A Thousand Acres
1997, R, 105 min. Directed by Jocelyn Moorhouse. Starring Jessica Lange, Michelle Pfeiffer, Jason Robards, Jennifer Jason Leigh, Colin Firth.
REVIEWED By Russell Smith, Fri., Sept. 19, 1997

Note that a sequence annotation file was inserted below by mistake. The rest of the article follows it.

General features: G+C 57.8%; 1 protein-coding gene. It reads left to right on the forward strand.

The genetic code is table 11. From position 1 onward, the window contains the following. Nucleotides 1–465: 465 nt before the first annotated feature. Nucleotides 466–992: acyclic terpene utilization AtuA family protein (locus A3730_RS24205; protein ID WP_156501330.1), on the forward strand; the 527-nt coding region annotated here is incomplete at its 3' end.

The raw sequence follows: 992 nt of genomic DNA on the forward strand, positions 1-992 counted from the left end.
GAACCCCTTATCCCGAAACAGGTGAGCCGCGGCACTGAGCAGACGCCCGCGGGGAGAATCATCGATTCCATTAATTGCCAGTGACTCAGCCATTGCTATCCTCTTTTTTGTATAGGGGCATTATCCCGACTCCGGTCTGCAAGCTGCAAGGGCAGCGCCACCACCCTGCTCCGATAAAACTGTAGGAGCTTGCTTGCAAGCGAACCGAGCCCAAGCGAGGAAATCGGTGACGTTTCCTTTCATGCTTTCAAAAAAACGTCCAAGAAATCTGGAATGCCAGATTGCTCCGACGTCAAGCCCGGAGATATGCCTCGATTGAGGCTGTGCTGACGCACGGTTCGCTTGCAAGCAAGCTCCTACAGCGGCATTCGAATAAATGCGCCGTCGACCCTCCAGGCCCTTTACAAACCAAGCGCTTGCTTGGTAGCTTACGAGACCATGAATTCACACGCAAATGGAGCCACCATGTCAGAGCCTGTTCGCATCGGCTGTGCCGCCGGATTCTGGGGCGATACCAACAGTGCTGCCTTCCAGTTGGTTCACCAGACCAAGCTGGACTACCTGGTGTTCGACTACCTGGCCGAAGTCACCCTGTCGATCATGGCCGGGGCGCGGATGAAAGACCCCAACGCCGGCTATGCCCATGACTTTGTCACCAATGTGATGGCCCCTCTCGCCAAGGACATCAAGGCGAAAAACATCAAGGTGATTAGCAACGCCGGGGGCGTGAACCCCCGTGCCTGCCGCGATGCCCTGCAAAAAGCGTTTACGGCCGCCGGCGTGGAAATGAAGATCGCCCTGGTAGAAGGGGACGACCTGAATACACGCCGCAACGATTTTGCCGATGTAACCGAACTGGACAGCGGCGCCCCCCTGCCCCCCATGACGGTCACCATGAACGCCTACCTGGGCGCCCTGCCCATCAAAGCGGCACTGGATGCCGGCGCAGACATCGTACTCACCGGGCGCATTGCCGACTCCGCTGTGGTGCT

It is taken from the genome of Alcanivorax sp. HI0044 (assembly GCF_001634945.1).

Jane Smiley's Pulitzer Prize-winning, Lear-on-a-John Deere novel has reached the screen with its bleak and anguished spirit intact. That's a bit of a surprise considering that the last outing for Australian director Jocelyn Moorhouse was the maudlin How to Make an American Quilt. But go back to her debut film, the minor masterpieceProof, and the artistic marriage makes a lot more sense. As that dark little jewel proved, Moorhouse knows plenty about pain, betrayal, and damaged souls -- all of which figure prominently in Smiley's transplantation of Shakespeare's tragedy to the Iowa cornfields. Lear is reincarnated here as Larry Cook (Robards), a flinty old farmer who connives to avoid inheritance taxes by incorporating his business and dividing it among daughters Rose (Pfeiffer), Ginny (Lange), and Caroline (Leigh). Youngest daughter Caroline, our Cordelia figure, gets stripped of her inheritance, however, when she confesses doubts about the scheme. Soon thereafter, the old man starts sinking into a mire of boozing, depression, and senility. Ginny has an adulterous affair with a neighbor (Firth), and terrible family secrets start emerging in conversations between the two elder daughters, played with exquisitely controlled intensity by Lange and Pfeiffer. Caroline, a big-city lawyer, avails herself of the chaos to re-ingratiate herself with Larry by supporting his effort to nullify the land transfer. Smiley's story, adapted by Laura Jones, doesn't hew slavishly to Shakespeare. The key difference is that Larry, unlike Lear, isn't a victim of literal or figurative blindness, or the evil of others. Instead, he is evil incarnate, lacking only cloven hoofs and leathery wings. Caroline is an unwitting accomplice, not a wronged innocent like Cordelia, and Larry's raging-in-the-storm scene is ugly, harrowing, and utterly lacking any of Lear's mad eloquence. The best way to appreciate this film is to ignore the contrived Shakespearean parallels and savor the skill with which Moorhouse undermines the conventions of the heartland family drama. Dreamy early images of ripening grain and Robards' noble, marble-bust visage combine with a lullaby score to place the viewer in one of Hollywood's all-too-familiar Places in the Heart. Then, a trap door drops and you plummet into icy, stygian darkness where the dominant smell is sulfur, not simmering rhubarb pie. This is a hard, angry, morally unforgiving movie with dominant sensibilities more similar to the current wave of “therapy fiction” than to the classical tragedy genre. Superimposing these raw, primal emotions onto amber-hued scenes of bucolic splendor creates a satisfying tension that sustains interest even when the story veers uncomfortably close to primetime soap territory. Though not a completely successful film, A Thousand Acres is hard-hitting, original, and brimming with unwavering moral convictions and the courage to follow them to their troubling conclusions.